Locavore Law

Urban farming in New York could get easier with this new bill

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Urban farming in New York could get easier with this new bill. Seen here: Urban Farm at the Battery, located in New York City's Battery Park. (Courtesy Niklas Hellerstedt/Flickr)
Urban farming in New York could get easier with this new bill. Seen here: Urban Farm at the Battery, located in New York City's Battery Park. (Courtesy Niklas Hellerstedt/Flickr)

For all of its concrete buildings, New York City actually has the largest urban agriculture system in the country thanks to its community, rooftop, and vertical gardens. The city has no shortage of prime roof real estate—14,000 acres to be exact.

Despite this a wealth of potential for the city’s urban agriculture future, restrictions in zoning and a lack of regulation have stymied the growth of the practice. A new bill submitted to City Council last Thursday by Councilman Rafael Espinal and Brooklyn Borough President Eric Adams hopes to change that, as first reported by the Wall Street Journal (WSJ).

Calling for updated zoning and building codes, they are pushing for a comprehensive plan that will do more than increasing food production: the bill aims to help create more jobs, improve access to fresh produce, and fight climate change by reducing the need for food transport.

Espinal, who recently co-sponsored a bill to abolish the city’s cabaret lawsaid that the city “must create a comprehensive urban agriculture plan in order to deal with the challenges of today and tomorrow.” He also said that urban farming has the potential to address the relationship between climate change and social inequality, where food deserts in low-income communities can be transformed into food farms.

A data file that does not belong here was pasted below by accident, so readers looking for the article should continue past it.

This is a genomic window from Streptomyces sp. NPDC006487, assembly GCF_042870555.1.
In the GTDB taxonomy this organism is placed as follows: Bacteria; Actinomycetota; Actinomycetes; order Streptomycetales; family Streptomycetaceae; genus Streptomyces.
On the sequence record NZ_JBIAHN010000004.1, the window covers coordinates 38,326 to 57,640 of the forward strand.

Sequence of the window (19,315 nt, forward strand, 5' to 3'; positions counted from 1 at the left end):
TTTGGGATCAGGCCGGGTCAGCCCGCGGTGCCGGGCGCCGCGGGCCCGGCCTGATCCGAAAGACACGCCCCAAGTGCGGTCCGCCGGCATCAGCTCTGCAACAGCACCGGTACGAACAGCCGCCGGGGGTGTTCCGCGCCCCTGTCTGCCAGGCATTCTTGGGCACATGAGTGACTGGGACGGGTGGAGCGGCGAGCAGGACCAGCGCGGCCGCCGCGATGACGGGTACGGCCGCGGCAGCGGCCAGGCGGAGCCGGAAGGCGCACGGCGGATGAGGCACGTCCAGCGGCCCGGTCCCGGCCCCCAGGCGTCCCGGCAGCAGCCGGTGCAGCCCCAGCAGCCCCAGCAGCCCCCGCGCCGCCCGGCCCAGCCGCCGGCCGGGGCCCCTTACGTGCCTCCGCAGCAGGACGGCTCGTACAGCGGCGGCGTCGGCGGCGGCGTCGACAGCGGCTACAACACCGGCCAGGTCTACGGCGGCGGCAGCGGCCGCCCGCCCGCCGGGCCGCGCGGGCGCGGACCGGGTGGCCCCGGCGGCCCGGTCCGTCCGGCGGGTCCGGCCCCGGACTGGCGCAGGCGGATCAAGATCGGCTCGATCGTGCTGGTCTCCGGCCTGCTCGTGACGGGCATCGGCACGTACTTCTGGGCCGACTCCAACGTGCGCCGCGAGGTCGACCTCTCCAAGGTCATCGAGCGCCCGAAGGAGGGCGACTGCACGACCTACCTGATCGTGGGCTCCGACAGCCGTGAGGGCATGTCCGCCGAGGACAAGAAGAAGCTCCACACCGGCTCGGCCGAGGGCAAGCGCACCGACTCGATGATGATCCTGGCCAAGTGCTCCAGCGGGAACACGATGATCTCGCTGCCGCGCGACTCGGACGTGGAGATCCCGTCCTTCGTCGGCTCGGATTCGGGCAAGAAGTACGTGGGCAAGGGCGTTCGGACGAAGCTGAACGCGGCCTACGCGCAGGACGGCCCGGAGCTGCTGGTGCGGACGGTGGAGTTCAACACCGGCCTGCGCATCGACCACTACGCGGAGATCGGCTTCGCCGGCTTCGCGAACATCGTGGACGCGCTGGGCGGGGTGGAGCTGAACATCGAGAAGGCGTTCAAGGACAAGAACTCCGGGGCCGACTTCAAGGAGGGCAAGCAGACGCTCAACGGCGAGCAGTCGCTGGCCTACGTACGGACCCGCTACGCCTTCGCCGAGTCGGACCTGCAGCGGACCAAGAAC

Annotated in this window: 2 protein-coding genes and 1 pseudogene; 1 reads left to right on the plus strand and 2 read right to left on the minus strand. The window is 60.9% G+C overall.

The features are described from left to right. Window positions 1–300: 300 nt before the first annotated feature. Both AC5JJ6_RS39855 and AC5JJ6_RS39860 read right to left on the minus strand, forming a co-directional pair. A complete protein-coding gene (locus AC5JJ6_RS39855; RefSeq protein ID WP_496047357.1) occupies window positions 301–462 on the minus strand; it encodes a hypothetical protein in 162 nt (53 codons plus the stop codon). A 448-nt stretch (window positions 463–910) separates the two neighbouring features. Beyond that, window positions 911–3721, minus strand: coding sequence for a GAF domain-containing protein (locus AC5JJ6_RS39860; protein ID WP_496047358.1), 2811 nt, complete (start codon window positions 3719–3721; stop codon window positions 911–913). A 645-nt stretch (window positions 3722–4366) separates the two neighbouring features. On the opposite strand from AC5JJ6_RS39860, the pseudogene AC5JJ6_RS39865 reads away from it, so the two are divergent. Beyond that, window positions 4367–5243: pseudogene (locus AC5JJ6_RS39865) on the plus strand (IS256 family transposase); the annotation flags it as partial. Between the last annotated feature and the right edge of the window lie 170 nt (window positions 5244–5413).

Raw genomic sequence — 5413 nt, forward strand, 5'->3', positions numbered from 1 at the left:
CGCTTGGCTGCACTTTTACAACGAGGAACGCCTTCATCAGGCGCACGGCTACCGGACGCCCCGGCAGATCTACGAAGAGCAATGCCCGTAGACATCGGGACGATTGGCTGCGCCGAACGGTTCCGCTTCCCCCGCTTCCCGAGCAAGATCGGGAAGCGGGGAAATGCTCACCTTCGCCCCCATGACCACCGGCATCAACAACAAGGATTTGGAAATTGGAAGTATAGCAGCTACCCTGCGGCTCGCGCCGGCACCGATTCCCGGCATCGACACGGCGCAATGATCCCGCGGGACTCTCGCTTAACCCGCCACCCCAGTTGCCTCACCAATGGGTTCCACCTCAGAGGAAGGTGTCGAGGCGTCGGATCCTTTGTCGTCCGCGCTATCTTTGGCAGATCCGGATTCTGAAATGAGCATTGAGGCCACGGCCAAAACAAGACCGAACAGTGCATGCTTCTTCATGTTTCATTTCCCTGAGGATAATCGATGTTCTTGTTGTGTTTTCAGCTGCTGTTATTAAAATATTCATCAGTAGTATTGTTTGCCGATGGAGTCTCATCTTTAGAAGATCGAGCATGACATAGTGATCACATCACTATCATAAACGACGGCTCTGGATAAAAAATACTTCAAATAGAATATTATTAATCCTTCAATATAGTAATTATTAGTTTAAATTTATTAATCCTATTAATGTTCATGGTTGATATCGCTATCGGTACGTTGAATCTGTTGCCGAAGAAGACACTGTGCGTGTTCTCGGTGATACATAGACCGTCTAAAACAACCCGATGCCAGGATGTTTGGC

The city’s current zoning codes largely ignore farming practices in the city and do not mention hydroponic systems (where plants grow in a water-based solution as opposed to soil), according to the WSJ. Only nonresidential districts are allowed to have rooftop gardens and the fragmented regulation is a “barrier to entry,” said Jason Green, co-founder of EdenWorks, an aquaponic company in Bushwick, Brooklyn, to the WSJ.

By growing crops on roofs, the sides of buildings, or in vertically stacked layers indoors, food can be mass produced in a way that helps save energy and time, all while accommodating to the city’s increasing population. ‘Traditional’ farming (on the ground) faces growing challenges due to climate change, and urban agriculture is “the wave of the future,” according to Adams.

Neighboring Newark, New Jersey is already one step ahead, having changed its zoning code to include urban agriculture language. The city is now home to AeroFarms, the world’s largest indoor vertical farm.

Espinal and Adam’s bill will also feature an urban agriculture plan—to be developed by the Department of City Planning—that addresses land use policy. The plan will be submitted next year. The pair have also raised the possibility of developing a separate office of urban agriculture.

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